The Book of Deer, a 10th-century text, has returned to the North East after hundreds of years. Aberdeen Art Gallery will display the rare pocket gospel which is on loan from Cambridge University Library.

There are several inspiring illustrations in the Book, including formal full- and half-page representations of the authors of the four gospels. Later additions in the margins show human figures, animals, birds and shapes. The unknown writer has appealed directly to the reader at the end of the book. “Let anyone who reads this book pray for the soul of the wretch who wrote it.”


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There is a remarkable cultural importance to the Book of Deer in Scotland, especially in the North East. It is the earliest surviving Scottish manuscript. The author wrote the text primarily in Latin between 850 and 1000.

Oldest example of written Gaelic

It is the Book’s Gaelic notes which are truly remarkable. The additions dating from the 1100s are the oldest known surviving examples of written Gaelic. The monasteries at Deer and Pitfour in Aberdeenshire are mentioned, as well as other places like Ellon and Pitfour in Angus. They tell how St Columba and his follower Drostan travelled to the area from Iona and were given the land by a local leader after his son recovered from a serious illness thanks to Columba’s prayers. Columba gave the land to Drostan to found a church. An archaeological dig is underway, as part of the Book of Deer Project 2022, to find the site of the early medieval monastery.

The Book of Deer | Reproduced by permission of Syndics of Cambridge University Library

As well as the Book of Deer, Aberdeen Art Gallery will display four medieval Aberdeen Burgh Register volumes that also contain illustrations. Aberdeen’s civic archive has been running continuously since 1398, making it the oldest and most complete in Scotland. The archive also contains the earliest eight volumes dating from 1398 to 1511. They are recognised as being of outstanding historical significance to the nation by UNESCO.

The exhibition is part of a wider programme in Aberdeen and Aberdeenshire delivered by The Book of Deer Project and its partners. The National Lottery Heritage Fund has supported the exhibition to celebrate the Book of Deer’s temporary return. It includes talks and tours, storytelling, creative writing, illustration and textile workshops, family trails. There will also be a special Gallery Late event at Aberdeen Art Gallery on 30 September which invites revellers to ‘party like it’s 1399!’

Splendid little book

The Lord Provost of Aberdeen, Councillor David Cameron, said: “I congratulate all the partners who have worked together to bring the Book of Deer ‘home’ to the North East for the first time in hundreds of years. There can be no doubt that the ‘splendid little book’ is one of Scotland’s greatest treasures.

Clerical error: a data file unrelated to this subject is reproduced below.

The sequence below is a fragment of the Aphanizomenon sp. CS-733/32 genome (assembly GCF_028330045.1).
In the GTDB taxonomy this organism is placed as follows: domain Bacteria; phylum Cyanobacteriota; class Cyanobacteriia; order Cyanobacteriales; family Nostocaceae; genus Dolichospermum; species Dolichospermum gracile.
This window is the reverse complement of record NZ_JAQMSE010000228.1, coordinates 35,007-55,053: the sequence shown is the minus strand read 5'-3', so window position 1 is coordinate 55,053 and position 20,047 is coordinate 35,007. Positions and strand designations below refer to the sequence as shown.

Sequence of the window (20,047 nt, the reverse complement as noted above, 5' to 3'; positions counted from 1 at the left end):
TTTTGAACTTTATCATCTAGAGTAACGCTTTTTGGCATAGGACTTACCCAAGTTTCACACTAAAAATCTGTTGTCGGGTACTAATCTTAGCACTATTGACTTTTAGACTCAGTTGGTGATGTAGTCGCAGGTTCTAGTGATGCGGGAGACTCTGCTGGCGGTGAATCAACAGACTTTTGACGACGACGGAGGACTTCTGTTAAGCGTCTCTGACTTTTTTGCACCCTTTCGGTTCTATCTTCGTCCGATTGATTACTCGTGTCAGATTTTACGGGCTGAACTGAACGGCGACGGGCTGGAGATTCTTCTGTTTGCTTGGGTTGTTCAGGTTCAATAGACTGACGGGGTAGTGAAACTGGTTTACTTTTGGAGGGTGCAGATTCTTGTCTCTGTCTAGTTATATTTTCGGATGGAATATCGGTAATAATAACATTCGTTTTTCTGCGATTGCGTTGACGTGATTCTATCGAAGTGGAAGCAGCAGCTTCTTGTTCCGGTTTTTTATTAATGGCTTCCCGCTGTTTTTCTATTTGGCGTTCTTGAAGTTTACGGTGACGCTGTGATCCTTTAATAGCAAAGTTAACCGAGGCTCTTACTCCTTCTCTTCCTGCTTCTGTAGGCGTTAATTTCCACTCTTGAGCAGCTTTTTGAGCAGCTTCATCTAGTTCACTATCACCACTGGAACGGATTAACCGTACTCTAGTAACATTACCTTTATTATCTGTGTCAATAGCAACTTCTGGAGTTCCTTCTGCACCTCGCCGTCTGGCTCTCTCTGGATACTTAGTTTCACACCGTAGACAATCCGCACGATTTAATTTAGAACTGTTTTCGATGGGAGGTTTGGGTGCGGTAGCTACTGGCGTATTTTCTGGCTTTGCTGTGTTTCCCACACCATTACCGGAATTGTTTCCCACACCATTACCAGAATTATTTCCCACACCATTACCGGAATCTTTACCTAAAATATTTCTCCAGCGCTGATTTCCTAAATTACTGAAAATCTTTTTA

He also added, “Visitors to the Art Gallery will have a rare opportunity to see it up close, as well as the chance to learn more about its significance and what it can tell us about this fascinating period in Scotland’s history through the associated programme of talk and activities.

Anne Simpson, Chair of the Book of Deer Project, said: “The Book of Deer Project is delighted to realise its long-term ambition to have this precious wee book exhibited in the North East of Scotland where it can be seen by the many visitors to Aberdeen Art Gallery. It’s such an important part of Scotland’s history and culture, that’s perhaps not as well-known as it should be.”

The Book of Deer will be on display at Aberdeen Art Gallery from 9 July until 2 October. Admission Free.


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Kevin Mitchell and Chris Sansbury founded POST. This was from a desire to cut through the noise to share the great things that happen in Aberdeen. They focus on community, culture and the interesting people of the city. The local artists, businesses and charities; photographers, musicians and entertainers. These are the people that make a positive impact on our city every day. So they use video, audio, writing and social media to amplify the voices in our community. And to ultimately give a platform to Aberdeen folk to engage and tell their own stories.

Recent work includes coverage of Spectra 2022, interviews with We Are Here Scotland founder Ica Headlam; Paralympic gold medalist, Neil Fachie; Aberdeen rapper Chef and his push for success; an article by film director Mark Stirton about the state of high-rise buildings in the city; coverage of Nuart Aberdeen 2022 and TEDx Aberdeen, as well as coverage of British Art Show 9.

A great way to catch up with our work is by reading our 2021 Year in Review.